Imagine this scenario in your practice:
- Patient: “I need to cancel my appointment.”
- You: “I’m sorry, when do you want to reschedule?”
- Patient: “I will call you back.”
- You: “Ok, we will place you on our unscheduled list”
- Patient: “I have a tooth ache.”
- You: “So sorry, when are you available to come in today?”
- Patient: “As soon as I get off work…4:30 PM”
- You: “Ok, we have a full schedule, but we will work you in.”
Sound familiar? It is a common mistake practices make…asking yes/no questions and putting the patient in full control of the schedule. Nothing is more frustrating for a dental office than a patient who dictates the schedule. Even more frustrating is the patient who cancels on short notice or fails the appointment.
The most important aspect of dentistry today is not what you say to patients, but how you say it. I can almost hear your silent screams now!
There is a definite connection between receiving the phone call and dealing with the frustrations of a cancellation.
Remembering NOT to ask yes/no questions and ALWAYS offering two options to reschedule the canceled/failed appointment is crucial. Additionally, never ever offer the very next available appointment. If you want to re-train the patient, offer an appointment 4-6 weeks out. Then, offer to place them on the priority list to offer them an appointment sooner if one comes available. This helps patients realize appointments aren’t easily available and they may not cancel original appointment because it is too inconvenient.
Emergency calls can create an additional level of stress unless careful consideration is paid to the planning process—in other words, pre-block the schedule to offer available emergency appointment times. Once a patient calls with an emergency, they have a sense of urgency in being seen that day. Always ask patient, “How soon can you get to the office?” If the response is “As soon as I get off work," it is not a true emergency.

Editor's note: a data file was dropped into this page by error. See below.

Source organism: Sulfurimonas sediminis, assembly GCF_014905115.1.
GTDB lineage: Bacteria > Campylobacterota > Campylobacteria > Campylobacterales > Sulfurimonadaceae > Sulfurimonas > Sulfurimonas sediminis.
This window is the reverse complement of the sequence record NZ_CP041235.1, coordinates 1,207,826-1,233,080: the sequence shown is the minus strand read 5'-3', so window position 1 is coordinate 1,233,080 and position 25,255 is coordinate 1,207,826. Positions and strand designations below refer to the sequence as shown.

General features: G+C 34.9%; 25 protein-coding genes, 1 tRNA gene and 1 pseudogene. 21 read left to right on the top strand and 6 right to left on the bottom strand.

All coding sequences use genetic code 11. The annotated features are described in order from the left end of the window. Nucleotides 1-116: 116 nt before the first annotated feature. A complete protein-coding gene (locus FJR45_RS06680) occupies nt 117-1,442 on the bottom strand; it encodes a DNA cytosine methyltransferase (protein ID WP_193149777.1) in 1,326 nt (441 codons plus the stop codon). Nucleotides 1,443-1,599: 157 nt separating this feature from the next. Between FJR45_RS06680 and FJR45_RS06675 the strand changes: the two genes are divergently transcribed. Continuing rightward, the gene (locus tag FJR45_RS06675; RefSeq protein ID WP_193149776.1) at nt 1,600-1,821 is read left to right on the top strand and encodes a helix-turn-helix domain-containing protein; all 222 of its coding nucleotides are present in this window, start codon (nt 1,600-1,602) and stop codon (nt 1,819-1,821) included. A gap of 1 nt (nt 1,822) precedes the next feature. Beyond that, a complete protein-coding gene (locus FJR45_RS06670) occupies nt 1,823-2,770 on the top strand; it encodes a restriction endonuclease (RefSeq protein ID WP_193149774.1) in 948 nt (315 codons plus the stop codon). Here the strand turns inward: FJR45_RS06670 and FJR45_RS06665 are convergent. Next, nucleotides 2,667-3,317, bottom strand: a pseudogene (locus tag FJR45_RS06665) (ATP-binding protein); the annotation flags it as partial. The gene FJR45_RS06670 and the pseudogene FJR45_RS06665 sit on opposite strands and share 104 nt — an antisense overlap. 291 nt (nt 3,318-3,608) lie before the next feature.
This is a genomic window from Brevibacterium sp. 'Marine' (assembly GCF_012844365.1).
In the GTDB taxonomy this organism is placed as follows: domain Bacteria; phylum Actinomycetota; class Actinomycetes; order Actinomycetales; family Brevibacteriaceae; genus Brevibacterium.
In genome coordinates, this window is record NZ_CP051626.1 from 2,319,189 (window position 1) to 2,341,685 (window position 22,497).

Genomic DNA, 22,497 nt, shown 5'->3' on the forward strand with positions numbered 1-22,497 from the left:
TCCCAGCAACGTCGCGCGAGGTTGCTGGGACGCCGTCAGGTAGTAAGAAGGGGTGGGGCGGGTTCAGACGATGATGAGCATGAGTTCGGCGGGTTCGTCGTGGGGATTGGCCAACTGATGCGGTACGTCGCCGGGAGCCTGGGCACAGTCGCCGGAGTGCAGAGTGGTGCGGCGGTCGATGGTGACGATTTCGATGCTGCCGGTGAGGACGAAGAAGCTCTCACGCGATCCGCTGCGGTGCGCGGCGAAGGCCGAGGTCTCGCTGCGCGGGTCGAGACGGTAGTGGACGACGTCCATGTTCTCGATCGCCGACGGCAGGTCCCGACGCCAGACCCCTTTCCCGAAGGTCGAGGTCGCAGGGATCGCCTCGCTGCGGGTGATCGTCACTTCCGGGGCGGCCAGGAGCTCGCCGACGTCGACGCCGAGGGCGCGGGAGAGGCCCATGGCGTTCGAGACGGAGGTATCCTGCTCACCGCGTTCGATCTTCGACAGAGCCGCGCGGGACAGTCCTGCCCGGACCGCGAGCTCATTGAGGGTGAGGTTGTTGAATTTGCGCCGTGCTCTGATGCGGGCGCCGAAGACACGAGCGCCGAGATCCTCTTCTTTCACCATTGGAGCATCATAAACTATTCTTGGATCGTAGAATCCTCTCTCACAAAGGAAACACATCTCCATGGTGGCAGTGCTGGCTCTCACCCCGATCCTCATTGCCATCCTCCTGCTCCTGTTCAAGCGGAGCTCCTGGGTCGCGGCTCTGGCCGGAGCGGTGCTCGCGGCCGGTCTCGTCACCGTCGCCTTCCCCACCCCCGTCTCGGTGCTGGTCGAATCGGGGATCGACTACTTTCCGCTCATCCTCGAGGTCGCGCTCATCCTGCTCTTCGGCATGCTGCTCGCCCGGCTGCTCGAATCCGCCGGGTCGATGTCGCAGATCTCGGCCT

Let them now, you would absolutely love to offer them the first available 4:30 time…six weeks from today or eight weeks from next Thursday. Or…offer them an appointment today at 10:30 or 1:00…mid morning and first appointment in afternoon are best times.
The important thing to remember in the “art of communication” is to speak to patients and the way you would want them to speak to you. Remember never ask yes/no questions and always offer two solutions.
Designing a good back up plan when plan A fails will save the sanity in a practice.
- Always have a plan A.
- Always have a good back up plan
- Create fool proof priority lists
- Use effective communication skills
To learn more about how to foster strong communication with patients, check out our free guide, "30 Awesome Patient Communication Tips from Practices Like Yours."